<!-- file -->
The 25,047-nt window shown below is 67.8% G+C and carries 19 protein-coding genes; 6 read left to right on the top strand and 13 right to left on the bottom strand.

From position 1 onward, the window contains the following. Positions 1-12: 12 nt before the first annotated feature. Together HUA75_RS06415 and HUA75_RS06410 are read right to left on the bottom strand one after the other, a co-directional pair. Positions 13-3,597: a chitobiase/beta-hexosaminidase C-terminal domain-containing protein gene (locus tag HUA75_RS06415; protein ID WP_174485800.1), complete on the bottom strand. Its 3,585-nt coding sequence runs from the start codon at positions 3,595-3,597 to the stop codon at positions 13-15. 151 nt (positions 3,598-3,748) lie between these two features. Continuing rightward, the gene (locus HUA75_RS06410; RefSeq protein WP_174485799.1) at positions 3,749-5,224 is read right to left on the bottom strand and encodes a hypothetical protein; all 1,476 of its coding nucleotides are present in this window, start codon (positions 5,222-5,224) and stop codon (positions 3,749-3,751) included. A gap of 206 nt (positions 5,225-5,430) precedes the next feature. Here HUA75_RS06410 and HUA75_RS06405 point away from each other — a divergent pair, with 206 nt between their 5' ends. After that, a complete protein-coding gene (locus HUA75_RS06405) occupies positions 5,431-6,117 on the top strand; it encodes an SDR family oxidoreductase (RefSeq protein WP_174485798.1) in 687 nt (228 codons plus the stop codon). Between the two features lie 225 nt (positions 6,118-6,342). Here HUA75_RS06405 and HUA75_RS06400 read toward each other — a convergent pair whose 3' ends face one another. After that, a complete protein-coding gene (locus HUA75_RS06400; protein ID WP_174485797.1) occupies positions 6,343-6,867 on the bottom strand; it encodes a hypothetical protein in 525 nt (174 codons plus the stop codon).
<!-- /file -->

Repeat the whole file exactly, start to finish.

The 25,047-nt window shown below is 67.8% G+C and carries 19 protein-coding genes; 6 read left to right on the top strand and 13 right to left on the bottom strand.

From position 1 onward, the window contains the following. Positions 1-12: 12 nt before the first annotated feature. Together HUA75_RS06415 and HUA75_RS06410 are read right to left on the bottom strand one after the other, a co-directional pair. Positions 13-3,597: a chitobiase/beta-hexosaminidase C-terminal domain-containing protein gene (locus tag HUA75_RS06415; protein ID WP_174485800.1), complete on the bottom strand. Its 3,585-nt coding sequence runs from the start codon at positions 3,595-3,597 to the stop codon at positions 13-15. 151 nt (positions 3,598-3,748) lie between these two features. Continuing rightward, the gene (locus HUA75_RS06410; RefSeq protein WP_174485799.1) at positions 3,749-5,224 is read right to left on the bottom strand and encodes a hypothetical protein; all 1,476 of its coding nucleotides are present in this window, start codon (positions 5,222-5,224) and stop codon (positions 3,749-3,751) included. A gap of 206 nt (positions 5,225-5,430) precedes the next feature. Here HUA75_RS06410 and HUA75_RS06405 point away from each other — a divergent pair, with 206 nt between their 5' ends. After that, a complete protein-coding gene (locus HUA75_RS06405) occupies positions 5,431-6,117 on the top strand; it encodes an SDR family oxidoreductase (RefSeq protein WP_174485798.1) in 687 nt (228 codons plus the stop codon). Between the two features lie 225 nt (positions 6,118-6,342). Here HUA75_RS06405 and HUA75_RS06400 read toward each other — a convergent pair whose 3' ends face one another. After that, a complete protein-coding gene (locus HUA75_RS06400; protein ID WP_174485797.1) occupies positions 6,343-6,867 on the bottom strand; it encodes a hypothetical protein in 525 nt (174 codons plus the stop codon).